Product of Absolutely Continuous Measures is Absolutely Continuous

I am stuck on this problem from Folland's Real Analysis, Second Edition:

For $j = 1, 2$, let $\mu_j, \nu_j$ be $\sigma$-finite measures on $(X_j, \mathcal{M}_j)$ such that $\nu_j <\!\!< \mu_j$. Then $\nu_1 \times \nu_2 <\!\!< \mu_1 \times \mu_2$.

Here is about where I am at.

(1) It is immediate that if $\mu_1 \times \mu_2(A \times B) = 0$, then $\nu_1 \times \nu_2(A \times B) = 0$.

(2) Because $\nu_1 \times \nu_2$ is $\sigma$-finite, it is enough to prove the result for when $\nu_1 \times \nu_2$ is finite. Since the result is quickly verified if either $\nu_1$ or $\nu_2$ is the zero measure, we may assume that both $\nu_1$ and $\nu_2$ are finite. We then have the following equivalent formulation for $\nu_1 <\!\!< \mu_1$:

For every $\epsilon > 0$, there exists $\delta > 0$ such that $\mu_1(E) < \delta$ implies $\nu_1(E) < \epsilon$.

And similarly for $\nu_2 <\!\!< \mu_2$.

I thought I might be able to prove the same condition for $\nu_1 \times \nu_2$ with respect to $\mu_1 \times \mu_2$, which would then imply $\nu_1 \times \nu_2 <\!\!< \mu_1 \times \mu_2$ since $\nu_1 \times \nu_2$ has been reduced to being finite. As a suggestion, following Folland's technique, it might be easier to argue by contradiction, assuming first the $\epsilon-\delta$ condition is false.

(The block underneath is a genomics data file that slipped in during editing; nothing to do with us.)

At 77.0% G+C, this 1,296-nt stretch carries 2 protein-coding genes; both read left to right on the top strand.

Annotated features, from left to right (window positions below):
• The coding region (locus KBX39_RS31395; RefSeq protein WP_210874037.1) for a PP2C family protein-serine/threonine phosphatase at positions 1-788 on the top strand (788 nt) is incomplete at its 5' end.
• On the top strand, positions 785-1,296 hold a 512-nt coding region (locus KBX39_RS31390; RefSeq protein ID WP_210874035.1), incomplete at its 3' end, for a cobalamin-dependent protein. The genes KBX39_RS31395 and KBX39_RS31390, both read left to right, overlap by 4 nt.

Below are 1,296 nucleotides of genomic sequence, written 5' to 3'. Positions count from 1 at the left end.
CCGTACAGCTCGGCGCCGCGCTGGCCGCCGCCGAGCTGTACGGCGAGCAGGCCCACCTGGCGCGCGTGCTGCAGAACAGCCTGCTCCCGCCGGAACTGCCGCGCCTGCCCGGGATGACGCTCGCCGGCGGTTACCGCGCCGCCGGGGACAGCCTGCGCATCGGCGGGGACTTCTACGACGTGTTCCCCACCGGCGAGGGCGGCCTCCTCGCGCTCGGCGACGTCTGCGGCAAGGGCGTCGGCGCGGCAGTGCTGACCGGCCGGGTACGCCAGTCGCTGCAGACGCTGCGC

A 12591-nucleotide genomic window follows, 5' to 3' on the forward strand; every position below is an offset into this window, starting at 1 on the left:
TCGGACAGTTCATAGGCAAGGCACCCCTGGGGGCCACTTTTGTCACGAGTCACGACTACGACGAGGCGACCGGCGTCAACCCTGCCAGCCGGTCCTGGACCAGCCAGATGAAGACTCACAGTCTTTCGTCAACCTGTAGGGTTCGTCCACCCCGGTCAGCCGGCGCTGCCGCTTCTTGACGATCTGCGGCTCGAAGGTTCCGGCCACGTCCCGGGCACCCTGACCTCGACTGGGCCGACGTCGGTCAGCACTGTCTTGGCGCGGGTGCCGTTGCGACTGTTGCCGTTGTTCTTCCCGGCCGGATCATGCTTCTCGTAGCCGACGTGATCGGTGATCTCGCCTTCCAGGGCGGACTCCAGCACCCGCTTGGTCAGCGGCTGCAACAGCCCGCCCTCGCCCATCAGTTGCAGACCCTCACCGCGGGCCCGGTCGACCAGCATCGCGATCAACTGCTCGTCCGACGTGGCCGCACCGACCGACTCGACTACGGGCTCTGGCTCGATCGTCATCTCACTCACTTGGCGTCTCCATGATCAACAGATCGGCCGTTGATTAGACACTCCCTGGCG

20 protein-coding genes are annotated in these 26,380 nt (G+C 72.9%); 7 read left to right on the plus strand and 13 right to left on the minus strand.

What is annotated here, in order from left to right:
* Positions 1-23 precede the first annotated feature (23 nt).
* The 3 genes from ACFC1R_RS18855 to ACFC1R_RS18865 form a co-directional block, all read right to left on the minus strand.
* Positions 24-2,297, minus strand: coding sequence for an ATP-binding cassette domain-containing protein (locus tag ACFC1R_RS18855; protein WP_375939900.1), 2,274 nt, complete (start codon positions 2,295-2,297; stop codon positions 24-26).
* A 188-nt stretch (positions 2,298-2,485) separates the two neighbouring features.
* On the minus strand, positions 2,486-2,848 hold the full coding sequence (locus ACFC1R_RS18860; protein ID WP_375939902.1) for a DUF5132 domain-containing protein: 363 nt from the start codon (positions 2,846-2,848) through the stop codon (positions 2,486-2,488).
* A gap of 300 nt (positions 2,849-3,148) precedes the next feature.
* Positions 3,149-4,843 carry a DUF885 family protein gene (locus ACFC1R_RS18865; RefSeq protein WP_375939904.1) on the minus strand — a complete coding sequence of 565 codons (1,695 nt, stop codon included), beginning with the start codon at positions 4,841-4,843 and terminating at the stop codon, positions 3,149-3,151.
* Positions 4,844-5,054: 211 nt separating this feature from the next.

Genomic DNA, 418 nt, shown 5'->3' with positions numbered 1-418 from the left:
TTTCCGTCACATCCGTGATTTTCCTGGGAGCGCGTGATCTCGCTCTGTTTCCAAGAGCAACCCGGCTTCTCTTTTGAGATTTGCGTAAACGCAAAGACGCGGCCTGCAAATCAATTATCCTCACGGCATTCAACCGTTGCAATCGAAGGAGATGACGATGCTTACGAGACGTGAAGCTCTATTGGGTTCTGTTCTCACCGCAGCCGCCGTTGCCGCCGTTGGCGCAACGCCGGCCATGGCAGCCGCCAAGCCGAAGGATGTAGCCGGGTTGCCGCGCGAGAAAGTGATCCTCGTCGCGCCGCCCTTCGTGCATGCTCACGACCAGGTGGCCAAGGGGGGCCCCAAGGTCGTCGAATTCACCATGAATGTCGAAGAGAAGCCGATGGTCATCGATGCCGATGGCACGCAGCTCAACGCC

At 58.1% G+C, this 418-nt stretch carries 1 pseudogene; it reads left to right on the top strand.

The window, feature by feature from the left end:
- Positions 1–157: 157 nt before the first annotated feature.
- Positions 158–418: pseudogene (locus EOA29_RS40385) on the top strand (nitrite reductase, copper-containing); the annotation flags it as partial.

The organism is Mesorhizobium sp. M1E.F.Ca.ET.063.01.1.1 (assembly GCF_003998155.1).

(3) If $\mu_1 \times \mu_2(E) = 0$, then, by definition,

$$0 = \inf \bigg\{ \sum_n \mu_1(A_n)\mu_2(B_n) \colon A_n \times B_n \text{ are rectangles such that } E \subset \bigcup_n A_n \times B_n\bigg\}.$$

To show $\nu_1 \times \nu_2(E) = 0$, we want to show that the analogous equation holds for $\nu_1 \times \nu_2$.

I can't seem to put the pieces together, despite some effort.

Any help would be greatly appreciated. Thanks.

Assume that $E \in M_1 \times M_2$ such that

$\mu_1\times \mu_2(E)=0$. We have to show that $\nu_1\times \nu_2(E)=0$.

By Fubini theorem we have

$$0=\mu_1\times \mu_2(E)=\int_{X_1}\mu_2(E \cap (\{x\} \times X_2))d\mu_1(x).$$

This means that $$\mu_{1}(\{ x : \mu_2(E \cap (\{x\} \times X_2))>0 \})=0,$$

equivalently

$$\mu_{1}( X_1 \setminus \{ x : \mu_2(E \cap (\{x\} \times X_2))=0 \})=0.$$

Since $\nu_1 \ll \mu_1$ we have

$$\{ x : \mu_2(E \cap (\{x\} \times X_2))=0 \} \subseteq \{ x : \nu_2(E \cap (\{x\} \times X_2))=0 \}.$$

Since $\nu_1 \ll \mu_1$ and

$$\mu_{1}( X_1 \setminus \{ x : \nu_2(E \cap (\{x\} \times X_2))=0\})=0,$$ we have $$\nu_{1}( X_1 \setminus \{ x : \nu_2(E \cap (\{x\} \times X_2))=0\})=\nu_{1}(\{ x : \nu_2(E\cap (\{x\} \times X_2))>0\})=0.$$ Finally, we get

$$\nu_1\times \nu_2(E)=\int_{X_1}\nu_2(E \cap (\{x\} \times X_2))d\nu_1(x)=$$ $$\int_{\{ x : \nu_2(E \cap (\{x\} \times X_2))>0\} }\nu_2(E \cap (\{x\} \times X_2))d\nu_1(x)+$$ $$\int_{\{ x : \nu_2(E \cap (\{x\} \times X_2))=0\}}\nu_2(E \cap (\{x\} \times X_2))d\nu_1(x)=0.$$